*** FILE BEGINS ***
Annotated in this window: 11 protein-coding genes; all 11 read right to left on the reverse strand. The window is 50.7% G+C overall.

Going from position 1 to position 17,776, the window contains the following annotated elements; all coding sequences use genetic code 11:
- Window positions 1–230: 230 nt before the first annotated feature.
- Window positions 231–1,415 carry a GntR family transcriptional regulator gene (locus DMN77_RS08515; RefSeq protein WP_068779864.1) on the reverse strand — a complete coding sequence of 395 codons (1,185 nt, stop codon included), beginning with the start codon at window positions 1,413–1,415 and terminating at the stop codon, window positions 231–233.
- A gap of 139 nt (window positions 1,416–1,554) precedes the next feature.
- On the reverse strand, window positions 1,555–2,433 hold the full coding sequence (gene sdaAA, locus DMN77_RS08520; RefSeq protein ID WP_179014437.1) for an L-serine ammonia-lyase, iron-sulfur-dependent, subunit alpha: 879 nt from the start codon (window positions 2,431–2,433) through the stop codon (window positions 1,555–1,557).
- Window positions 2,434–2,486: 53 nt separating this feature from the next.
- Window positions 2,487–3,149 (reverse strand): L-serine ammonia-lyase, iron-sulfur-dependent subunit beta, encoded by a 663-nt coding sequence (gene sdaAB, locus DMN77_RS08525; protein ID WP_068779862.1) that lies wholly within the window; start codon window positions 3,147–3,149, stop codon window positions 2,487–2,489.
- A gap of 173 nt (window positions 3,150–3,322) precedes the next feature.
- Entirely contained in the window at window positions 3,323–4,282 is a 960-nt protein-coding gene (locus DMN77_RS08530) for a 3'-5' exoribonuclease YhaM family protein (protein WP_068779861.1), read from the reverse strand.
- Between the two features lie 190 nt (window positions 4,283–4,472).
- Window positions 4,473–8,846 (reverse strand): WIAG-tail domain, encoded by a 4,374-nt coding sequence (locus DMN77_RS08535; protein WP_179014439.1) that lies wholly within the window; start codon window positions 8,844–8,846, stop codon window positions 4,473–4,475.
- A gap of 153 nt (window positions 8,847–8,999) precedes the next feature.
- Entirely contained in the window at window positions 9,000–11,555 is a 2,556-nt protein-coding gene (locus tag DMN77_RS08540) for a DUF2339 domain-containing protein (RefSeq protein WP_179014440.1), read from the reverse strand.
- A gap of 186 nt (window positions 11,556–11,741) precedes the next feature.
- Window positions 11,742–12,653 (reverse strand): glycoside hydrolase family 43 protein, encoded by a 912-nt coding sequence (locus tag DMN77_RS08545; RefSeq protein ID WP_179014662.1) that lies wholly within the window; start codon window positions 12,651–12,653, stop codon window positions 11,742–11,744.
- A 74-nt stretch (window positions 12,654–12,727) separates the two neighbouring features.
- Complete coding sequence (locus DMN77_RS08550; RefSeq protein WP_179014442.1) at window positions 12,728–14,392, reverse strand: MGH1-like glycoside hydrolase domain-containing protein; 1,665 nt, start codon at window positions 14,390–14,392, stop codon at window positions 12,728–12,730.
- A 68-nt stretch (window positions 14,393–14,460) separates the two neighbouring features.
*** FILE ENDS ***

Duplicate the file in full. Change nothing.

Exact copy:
Annotated in this window: 11 protein-coding genes; all 11 read right to left on the reverse strand. The window is 50.7% G+C overall.

Going from position 1 to position 17,776, the window contains the following annotated elements; all coding sequences use genetic code 11:
- Window positions 1–230: 230 nt before the first annotated feature.
- Window positions 231–1,415 carry a GntR family transcriptional regulator gene (locus DMN77_RS08515; RefSeq protein WP_068779864.1) on the reverse strand — a complete coding sequence of 395 codons (1,185 nt, stop codon included), beginning with the start codon at window positions 1,413–1,415 and terminating at the stop codon, window positions 231–233.
- A gap of 139 nt (window positions 1,416–1,554) precedes the next feature.
- On the reverse strand, window positions 1,555–2,433 hold the full coding sequence (gene sdaAA, locus DMN77_RS08520; RefSeq protein ID WP_179014437.1) for an L-serine ammonia-lyase, iron-sulfur-dependent, subunit alpha: 879 nt from the start codon (window positions 2,431–2,433) through the stop codon (window positions 1,555–1,557).
- Window positions 2,434–2,486: 53 nt separating this feature from the next.
- Window positions 2,487–3,149 (reverse strand): L-serine ammonia-lyase, iron-sulfur-dependent subunit beta, encoded by a 663-nt coding sequence (gene sdaAB, locus DMN77_RS08525; protein ID WP_068779862.1) that lies wholly within the window; start codon window positions 3,147–3,149, stop codon window positions 2,487–2,489.
- A gap of 173 nt (window positions 3,150–3,322) precedes the next feature.
- Entirely contained in the window at window positions 3,323–4,282 is a 960-nt protein-coding gene (locus DMN77_RS08530) for a 3'-5' exoribonuclease YhaM family protein (protein WP_068779861.1), read from the reverse strand.
- Between the two features lie 190 nt (window positions 4,283–4,472).
- Window positions 4,473–8,846 (reverse strand): WIAG-tail domain, encoded by a 4,374-nt coding sequence (locus DMN77_RS08535; protein WP_179014439.1) that lies wholly within the window; start codon window positions 8,844–8,846, stop codon window positions 4,473–4,475.
- A gap of 153 nt (window positions 8,847–8,999) precedes the next feature.
- Entirely contained in the window at window positions 9,000–11,555 is a 2,556-nt protein-coding gene (locus tag DMN77_RS08540) for a DUF2339 domain-containing protein (RefSeq protein WP_179014440.1), read from the reverse strand.
- A gap of 186 nt (window positions 11,556–11,741) precedes the next feature.
- Window positions 11,742–12,653 (reverse strand): glycoside hydrolase family 43 protein, encoded by a 912-nt coding sequence (locus tag DMN77_RS08545; RefSeq protein ID WP_179014662.1) that lies wholly within the window; start codon window positions 12,651–12,653, stop codon window positions 11,742–11,744.
- A 74-nt stretch (window positions 12,654–12,727) separates the two neighbouring features.
- Complete coding sequence (locus DMN77_RS08550; RefSeq protein WP_179014442.1) at window positions 12,728–14,392, reverse strand: MGH1-like glycoside hydrolase domain-containing protein; 1,665 nt, start codon at window positions 14,390–14,392, stop codon at window positions 12,728–12,730.
- A 68-nt stretch (window positions 14,393–14,460) separates the two neighbouring features.